One day, when I was in kindergarten, we were all asked to draw pictures of our houses. And so we picked up our crayons and got to work. After a while, as my crude representation was beginning to take shape (I took great pains to get the chimney placement just right, struggling with how a vertical chimney could still be perpendicular to a sloped roof), the kid sitting next to me looked over and said indignantly, "That's not my house!"
Okay, so it was a French immersion kindergarten, and maybe the kid was still trying to sort out how pronouns worked, and thought the assignment for everyone was to draw his house. Kind of a cute mistake in a kindergarten kid, but it's somewhat more frustrating when this kind of subjectivity takes over in adults. Lately I've encountered it in two examples I'd like to discuss.
The first was in the context of a Facebook status thread argument about abortion, in which I reprised a little bit of my argument from this posting. Mainly I wanted to make the point that it may not always be a good thing to view the fetus as a person from the moment of conception, because while that may be a great way to behave as an expectant parent, forming a healthy social bond with the person-to-be, it also can create a great deal of unnecessary suffering in the case of a miscarriage. Miscarriages being rather common, after all, is it really better to think of oneself as the grieving parent of a dead child, or a (temporarily) disappointed would-be parent?
This comment drew considerable ire from one commenter who inferred immediately that I must not know what I'm talking about, or I could never say anything so heartless. Obviously I'd never been through a miscarriage myself. Obviously I wasn't a parent. Well.... as it happens, I have a fifteen year old son whom I love dearly, and my wife and I have been through somewhere between 4 and 6 miscarriages after he was born. (It's hard to know the exact number, because in at least one instance it was never fully established that she was actually pregnant. She sure had all the symptoms, but it's uncertain if anything remotely viable was actually starting to develop in there.)
Now, we were deeply disappointed each time, because we really did want a sibling for our son and another son or daughter for ourselves. We also had started to develop hopes for and bonds with the potentiality that was starting to grow, and it was sad to lose them. But did we feel like parents who had lost an actual child? No, no indeed. Our first pregnancy produced a healthy son, and now that he was born, the disappointment of losing a pregnancy was utterly inconsequential compared to the absolute horror with which we thought of losing him. We are the proud parents of a wonderful son; we are not at all the grieving parents of 4-6 dead children and one survivor.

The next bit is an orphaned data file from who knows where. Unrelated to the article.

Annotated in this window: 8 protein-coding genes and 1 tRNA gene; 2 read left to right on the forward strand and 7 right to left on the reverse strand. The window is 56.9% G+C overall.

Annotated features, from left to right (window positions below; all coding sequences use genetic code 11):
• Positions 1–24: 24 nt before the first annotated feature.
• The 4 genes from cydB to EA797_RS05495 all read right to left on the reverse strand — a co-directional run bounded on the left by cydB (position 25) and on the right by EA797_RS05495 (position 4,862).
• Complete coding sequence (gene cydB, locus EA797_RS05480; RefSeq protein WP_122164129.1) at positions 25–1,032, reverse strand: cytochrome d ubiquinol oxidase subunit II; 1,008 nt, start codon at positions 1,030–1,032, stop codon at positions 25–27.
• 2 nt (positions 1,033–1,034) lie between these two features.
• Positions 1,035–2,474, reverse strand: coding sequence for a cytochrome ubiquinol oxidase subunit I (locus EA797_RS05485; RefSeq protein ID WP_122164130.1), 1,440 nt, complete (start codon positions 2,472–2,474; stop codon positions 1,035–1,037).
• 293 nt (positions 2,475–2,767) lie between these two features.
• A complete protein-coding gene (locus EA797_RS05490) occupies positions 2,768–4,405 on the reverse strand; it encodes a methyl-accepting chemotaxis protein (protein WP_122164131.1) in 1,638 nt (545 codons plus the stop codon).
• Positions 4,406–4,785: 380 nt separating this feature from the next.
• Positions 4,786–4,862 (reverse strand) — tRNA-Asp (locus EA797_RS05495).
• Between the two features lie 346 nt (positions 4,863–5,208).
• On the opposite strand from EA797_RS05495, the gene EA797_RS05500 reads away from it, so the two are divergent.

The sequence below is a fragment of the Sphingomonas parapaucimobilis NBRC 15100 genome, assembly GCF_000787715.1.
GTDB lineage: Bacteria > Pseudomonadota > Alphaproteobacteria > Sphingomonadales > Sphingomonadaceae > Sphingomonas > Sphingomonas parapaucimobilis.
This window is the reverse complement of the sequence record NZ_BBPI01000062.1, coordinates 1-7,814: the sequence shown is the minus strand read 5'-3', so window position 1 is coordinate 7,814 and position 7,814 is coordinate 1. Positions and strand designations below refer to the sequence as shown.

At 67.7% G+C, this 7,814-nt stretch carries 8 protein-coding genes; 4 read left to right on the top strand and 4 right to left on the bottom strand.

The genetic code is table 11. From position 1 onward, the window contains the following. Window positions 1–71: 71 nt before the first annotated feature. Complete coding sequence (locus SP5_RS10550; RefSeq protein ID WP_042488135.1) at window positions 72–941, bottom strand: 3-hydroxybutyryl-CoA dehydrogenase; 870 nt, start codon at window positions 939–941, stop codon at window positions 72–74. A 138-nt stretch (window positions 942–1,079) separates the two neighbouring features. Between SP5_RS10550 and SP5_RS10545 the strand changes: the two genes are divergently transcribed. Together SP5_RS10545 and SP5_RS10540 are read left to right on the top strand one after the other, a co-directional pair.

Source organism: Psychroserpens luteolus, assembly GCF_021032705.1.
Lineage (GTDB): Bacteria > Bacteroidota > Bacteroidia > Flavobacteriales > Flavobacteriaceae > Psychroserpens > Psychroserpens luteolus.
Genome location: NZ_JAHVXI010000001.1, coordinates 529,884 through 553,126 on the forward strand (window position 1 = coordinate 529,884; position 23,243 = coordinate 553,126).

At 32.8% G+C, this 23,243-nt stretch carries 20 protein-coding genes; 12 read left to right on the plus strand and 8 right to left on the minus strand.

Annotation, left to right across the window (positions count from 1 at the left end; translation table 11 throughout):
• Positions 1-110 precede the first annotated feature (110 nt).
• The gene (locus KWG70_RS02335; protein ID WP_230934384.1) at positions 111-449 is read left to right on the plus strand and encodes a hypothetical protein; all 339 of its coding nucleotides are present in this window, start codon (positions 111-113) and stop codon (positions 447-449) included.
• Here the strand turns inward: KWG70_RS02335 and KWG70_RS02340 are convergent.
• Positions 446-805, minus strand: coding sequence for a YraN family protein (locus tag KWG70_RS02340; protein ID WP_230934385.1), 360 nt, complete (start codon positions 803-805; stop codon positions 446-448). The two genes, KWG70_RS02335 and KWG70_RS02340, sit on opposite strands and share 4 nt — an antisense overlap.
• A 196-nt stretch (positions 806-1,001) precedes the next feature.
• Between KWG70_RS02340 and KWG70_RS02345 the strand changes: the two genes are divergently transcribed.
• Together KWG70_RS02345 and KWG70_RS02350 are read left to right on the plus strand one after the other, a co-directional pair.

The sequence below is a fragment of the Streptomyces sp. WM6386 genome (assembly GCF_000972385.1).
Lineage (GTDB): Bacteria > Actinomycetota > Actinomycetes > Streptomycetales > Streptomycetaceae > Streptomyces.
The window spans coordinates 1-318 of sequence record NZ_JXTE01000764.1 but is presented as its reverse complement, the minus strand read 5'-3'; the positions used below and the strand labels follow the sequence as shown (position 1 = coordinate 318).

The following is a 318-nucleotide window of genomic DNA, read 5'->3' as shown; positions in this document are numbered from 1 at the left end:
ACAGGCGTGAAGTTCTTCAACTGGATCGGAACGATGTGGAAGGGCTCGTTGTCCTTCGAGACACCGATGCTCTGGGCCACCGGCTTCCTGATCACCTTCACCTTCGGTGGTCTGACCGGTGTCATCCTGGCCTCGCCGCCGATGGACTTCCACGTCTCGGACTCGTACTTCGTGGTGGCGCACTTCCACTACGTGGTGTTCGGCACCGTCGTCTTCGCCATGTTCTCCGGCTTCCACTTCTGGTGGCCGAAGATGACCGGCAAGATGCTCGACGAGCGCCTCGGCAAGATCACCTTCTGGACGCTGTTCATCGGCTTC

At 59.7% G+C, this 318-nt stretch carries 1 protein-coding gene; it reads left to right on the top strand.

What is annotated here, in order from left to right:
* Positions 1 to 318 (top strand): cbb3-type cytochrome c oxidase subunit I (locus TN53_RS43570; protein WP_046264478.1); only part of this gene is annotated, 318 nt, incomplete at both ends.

My point here is not the commenter on that thread was wrong to think of a fetus as a person. I don't think she is wrong to think that way, or at least, not very wrong; on a personal level I think it's quite desirable for individuals to bond with their unborn children that way because it is a part of good parenting. But I think she was wrong to think everyone must think that way, and to assume that her experience of pregnancy and miscarriage was privileged over any other experience that doesn't mesh with it. We are not wrong to be merely disappointed by miscarriage, either. The error she made, and the error I'm musing about in this post, is in thinking that her experience was the experience. Just as my kindergarten classmate mistook his house for the house we were all supposed to draw.
The other example that's been weighing on my mind lately is that of a frequent anonymous commenter to this very blog. He or she regularly exhorts me to accept a particular religious view, assuring me that if I just ask God to reveal Himself to me, I'll come to know Him and cease with all these silly doubts and philosophizing. Now, I don't doubt that I'll feel that way if I just swallow the blue pill (or is it the red one), that I'll be thoroughly and comfortably convinced of my place in the universe and my relation to the divine. But I can't get past the concern that feeling that way won't make it true.
Now, looking at it from the perspective of the commenter, I can certainly see his or her subjective position. I know that believing one has a personal knowledge of the divine feels exactly like knowing, and more, it feels like a private kind of knowing that no one else can truly understand if they don't feel it too. I understand how privileged that sense of knowledge can feel. I feel it too, but I recognize that it really only applies to things that I, by definition, must know, such as how I feel, how I perceive something, how sincerely I am open to God's revealing Himself to me. I know these things better than anyone else can, but I recognize that my subjective privilege doesn't go beyond the borders of my skull. It's not for me to know, better than you do, how you relate to God, whether or not you love your children, what your house looks like.
What I want to assert to my commenter here is that it's not for you to know, better than I do, how I relate to God, how much I love my son, or whether or not I'm drawing an accurate picture of my own house. It's not supposed to be your house.